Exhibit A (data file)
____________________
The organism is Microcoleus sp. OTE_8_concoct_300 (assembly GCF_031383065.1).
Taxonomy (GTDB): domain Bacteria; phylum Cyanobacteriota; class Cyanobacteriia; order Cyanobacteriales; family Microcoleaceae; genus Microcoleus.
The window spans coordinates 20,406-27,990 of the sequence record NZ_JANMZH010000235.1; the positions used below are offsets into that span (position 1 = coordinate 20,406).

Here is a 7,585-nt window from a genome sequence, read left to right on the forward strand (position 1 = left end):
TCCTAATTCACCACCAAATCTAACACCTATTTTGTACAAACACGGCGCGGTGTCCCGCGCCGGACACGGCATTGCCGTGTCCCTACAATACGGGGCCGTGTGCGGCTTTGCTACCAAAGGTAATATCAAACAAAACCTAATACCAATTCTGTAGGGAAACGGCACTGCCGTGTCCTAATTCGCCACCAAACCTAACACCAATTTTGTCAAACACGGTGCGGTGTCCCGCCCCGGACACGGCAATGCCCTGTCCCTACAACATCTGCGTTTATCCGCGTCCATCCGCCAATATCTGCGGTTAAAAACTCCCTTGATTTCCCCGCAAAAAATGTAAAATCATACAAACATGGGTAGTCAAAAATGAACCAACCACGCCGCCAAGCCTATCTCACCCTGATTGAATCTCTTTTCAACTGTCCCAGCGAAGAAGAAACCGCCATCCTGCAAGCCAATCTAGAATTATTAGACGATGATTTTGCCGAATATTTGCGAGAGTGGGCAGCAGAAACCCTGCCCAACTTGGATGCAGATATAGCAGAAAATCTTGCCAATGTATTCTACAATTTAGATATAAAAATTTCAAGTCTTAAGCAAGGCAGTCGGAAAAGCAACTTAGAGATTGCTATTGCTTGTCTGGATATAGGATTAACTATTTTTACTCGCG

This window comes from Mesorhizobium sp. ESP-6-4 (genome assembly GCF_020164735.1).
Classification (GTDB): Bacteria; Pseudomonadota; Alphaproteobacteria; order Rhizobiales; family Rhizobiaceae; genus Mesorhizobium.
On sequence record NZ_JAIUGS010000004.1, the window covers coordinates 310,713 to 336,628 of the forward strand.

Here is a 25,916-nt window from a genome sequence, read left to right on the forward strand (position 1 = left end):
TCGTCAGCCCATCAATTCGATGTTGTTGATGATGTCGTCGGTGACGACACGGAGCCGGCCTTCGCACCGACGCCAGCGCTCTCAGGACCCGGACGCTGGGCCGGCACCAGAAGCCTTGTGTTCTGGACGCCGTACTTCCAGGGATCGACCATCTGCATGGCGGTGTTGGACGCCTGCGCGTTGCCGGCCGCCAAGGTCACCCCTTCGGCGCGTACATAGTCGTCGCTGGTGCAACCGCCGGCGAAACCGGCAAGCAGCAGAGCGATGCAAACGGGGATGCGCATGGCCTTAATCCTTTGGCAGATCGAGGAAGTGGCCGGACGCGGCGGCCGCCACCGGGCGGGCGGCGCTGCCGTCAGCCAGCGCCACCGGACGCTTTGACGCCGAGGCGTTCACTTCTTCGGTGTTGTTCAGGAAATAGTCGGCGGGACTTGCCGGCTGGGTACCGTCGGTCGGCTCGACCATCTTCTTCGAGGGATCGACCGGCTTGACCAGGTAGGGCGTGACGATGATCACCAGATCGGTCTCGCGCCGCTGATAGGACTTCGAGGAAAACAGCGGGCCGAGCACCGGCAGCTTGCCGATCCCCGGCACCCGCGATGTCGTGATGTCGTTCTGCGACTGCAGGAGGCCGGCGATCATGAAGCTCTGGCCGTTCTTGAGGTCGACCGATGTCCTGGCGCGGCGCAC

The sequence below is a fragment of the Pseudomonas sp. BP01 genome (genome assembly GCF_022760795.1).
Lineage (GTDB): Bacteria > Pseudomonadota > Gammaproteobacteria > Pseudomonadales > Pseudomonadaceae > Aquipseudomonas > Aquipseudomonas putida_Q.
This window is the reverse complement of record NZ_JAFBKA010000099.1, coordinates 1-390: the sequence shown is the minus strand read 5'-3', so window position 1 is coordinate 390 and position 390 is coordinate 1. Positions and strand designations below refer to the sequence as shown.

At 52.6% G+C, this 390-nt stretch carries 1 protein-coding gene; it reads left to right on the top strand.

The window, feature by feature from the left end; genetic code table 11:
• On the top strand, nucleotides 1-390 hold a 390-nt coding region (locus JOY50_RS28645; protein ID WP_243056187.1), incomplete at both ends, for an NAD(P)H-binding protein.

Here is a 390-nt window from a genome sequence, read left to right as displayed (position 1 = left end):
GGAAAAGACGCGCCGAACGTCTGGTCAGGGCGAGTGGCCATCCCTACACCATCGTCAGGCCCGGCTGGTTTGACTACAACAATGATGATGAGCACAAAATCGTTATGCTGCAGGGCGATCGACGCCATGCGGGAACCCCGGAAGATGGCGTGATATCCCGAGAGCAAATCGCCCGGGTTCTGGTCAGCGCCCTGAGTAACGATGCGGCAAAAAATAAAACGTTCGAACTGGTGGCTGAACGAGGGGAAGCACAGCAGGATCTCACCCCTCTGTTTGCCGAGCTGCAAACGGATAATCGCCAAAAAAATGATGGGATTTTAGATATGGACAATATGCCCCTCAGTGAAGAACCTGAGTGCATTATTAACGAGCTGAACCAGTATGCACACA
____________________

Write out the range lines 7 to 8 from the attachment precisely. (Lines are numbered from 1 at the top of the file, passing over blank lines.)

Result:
Classification (GTDB): Bacteria; Pseudomonadota; Alphaproteobacteria; order Rhizobiales; family Rhizobiaceae; genus Mesorhizobium.
On sequence record NZ_JAIUGS010000004.1, the window covers coordinates 310,713 to 336,628 of the forward strand.